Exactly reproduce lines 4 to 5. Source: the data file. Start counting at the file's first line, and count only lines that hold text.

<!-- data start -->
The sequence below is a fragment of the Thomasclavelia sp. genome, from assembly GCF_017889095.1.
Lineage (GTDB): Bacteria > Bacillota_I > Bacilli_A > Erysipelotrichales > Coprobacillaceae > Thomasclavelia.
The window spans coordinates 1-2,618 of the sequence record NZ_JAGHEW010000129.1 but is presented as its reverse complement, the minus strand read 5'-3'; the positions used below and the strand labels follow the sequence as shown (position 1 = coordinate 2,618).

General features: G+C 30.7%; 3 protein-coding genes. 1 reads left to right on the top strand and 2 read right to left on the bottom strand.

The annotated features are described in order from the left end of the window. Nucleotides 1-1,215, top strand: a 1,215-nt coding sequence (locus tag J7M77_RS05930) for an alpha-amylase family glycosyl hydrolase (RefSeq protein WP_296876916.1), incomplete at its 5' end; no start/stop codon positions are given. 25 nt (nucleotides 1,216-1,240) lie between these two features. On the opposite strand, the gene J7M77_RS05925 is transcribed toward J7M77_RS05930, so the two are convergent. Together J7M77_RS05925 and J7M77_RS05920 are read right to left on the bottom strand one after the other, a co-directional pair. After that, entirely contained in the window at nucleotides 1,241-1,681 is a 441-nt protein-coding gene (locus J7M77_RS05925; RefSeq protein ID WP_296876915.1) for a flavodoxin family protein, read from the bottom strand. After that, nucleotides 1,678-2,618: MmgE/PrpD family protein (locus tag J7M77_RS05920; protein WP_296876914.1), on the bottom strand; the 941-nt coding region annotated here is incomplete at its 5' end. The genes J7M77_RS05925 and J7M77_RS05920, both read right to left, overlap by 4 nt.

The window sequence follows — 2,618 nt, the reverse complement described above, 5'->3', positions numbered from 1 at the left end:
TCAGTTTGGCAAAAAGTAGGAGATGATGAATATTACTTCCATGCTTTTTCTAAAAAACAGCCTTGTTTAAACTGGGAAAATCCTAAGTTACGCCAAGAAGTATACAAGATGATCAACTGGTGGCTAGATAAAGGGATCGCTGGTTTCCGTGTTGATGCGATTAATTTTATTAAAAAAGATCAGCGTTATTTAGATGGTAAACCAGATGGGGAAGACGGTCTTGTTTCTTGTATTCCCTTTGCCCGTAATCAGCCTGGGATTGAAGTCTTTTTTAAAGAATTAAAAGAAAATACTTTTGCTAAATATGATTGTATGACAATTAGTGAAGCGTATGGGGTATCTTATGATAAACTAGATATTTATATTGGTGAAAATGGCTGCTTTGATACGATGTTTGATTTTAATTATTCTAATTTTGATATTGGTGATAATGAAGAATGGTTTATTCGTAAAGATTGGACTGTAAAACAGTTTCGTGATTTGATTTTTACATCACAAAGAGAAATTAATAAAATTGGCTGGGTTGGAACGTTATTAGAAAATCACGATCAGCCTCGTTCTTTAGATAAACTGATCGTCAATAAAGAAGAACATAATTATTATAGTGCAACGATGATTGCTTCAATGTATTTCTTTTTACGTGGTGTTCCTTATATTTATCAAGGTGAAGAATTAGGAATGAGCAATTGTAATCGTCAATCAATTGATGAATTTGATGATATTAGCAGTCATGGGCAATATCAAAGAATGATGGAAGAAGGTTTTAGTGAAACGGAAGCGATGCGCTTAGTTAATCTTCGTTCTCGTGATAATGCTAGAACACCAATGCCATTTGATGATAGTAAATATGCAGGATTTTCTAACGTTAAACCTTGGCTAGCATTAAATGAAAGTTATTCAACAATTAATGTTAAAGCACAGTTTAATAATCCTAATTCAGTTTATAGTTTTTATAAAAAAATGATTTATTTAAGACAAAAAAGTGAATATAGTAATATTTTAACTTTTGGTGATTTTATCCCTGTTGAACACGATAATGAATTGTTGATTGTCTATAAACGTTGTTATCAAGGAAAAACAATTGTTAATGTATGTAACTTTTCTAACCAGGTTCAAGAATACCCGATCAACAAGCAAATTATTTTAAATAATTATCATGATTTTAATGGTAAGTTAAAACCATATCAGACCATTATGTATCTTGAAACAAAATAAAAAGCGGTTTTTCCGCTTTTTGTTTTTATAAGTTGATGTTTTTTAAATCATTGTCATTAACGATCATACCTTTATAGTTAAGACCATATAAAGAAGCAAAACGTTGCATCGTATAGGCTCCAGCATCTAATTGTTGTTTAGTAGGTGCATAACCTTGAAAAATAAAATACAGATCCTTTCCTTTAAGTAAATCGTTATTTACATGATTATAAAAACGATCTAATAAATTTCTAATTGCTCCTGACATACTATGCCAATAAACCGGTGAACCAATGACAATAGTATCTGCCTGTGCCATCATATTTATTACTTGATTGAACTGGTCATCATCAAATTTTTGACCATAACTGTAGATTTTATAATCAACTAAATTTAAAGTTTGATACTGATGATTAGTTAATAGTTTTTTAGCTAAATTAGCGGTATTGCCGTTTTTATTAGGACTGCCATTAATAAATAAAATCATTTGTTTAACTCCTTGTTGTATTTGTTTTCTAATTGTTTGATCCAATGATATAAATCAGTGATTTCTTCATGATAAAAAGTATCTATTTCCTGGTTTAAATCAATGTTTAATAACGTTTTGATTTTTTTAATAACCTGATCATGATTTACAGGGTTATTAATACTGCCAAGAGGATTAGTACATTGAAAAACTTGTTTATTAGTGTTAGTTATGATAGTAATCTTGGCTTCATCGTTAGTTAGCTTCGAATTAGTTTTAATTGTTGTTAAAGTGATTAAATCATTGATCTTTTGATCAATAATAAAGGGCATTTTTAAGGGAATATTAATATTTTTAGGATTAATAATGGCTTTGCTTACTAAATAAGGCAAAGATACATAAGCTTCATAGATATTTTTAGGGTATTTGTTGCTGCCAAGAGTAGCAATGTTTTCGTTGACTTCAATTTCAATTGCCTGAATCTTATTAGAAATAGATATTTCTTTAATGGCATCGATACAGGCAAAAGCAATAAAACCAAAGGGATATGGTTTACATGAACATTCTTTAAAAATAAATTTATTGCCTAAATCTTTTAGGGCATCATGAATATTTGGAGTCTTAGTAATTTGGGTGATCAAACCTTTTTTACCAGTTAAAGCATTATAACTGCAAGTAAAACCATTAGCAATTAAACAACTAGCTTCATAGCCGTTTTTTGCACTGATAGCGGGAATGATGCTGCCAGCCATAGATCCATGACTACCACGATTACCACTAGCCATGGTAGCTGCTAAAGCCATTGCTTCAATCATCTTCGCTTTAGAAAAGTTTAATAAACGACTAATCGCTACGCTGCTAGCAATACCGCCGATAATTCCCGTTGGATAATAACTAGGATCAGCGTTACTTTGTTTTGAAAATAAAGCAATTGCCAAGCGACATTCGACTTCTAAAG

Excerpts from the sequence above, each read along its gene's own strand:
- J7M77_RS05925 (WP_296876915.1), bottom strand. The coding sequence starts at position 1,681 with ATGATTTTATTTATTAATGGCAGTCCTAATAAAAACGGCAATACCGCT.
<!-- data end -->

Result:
General features: G+C 30.7%; 3 protein-coding genes. 1 reads left to right on the top strand and 2 read right to left on the bottom strand.

The annotated features are described in order from the left end of the window. Nucleotides 1-1,215, top strand: a 1,215-nt coding sequence (locus tag J7M77_RS05930) for an alpha-amylase family glycosyl hydrolase (RefSeq protein WP_296876916.1), incomplete at its 5' end; no start/stop codon positions are given. 25 nt (nucleotides 1,216-1,240) lie between these two features. On the opposite strand, the gene J7M77_RS05925 is transcribed toward J7M77_RS05930, so the two are convergent. Together J7M77_RS05925 and J7M77_RS05920 are read right to left on the bottom strand one after the other, a co-directional pair. After that, entirely contained in the window at nucleotides 1,241-1,681 is a 441-nt protein-coding gene (locus J7M77_RS05925; RefSeq protein ID WP_296876915.1) for a flavodoxin family protein, read from the bottom strand. After that, nucleotides 1,678-2,618: MmgE/PrpD family protein (locus tag J7M77_RS05920; protein WP_296876914.1), on the bottom strand; the 941-nt coding region annotated here is incomplete at its 5' end. The genes J7M77_RS05925 and J7M77_RS05920, both read right to left, overlap by 4 nt.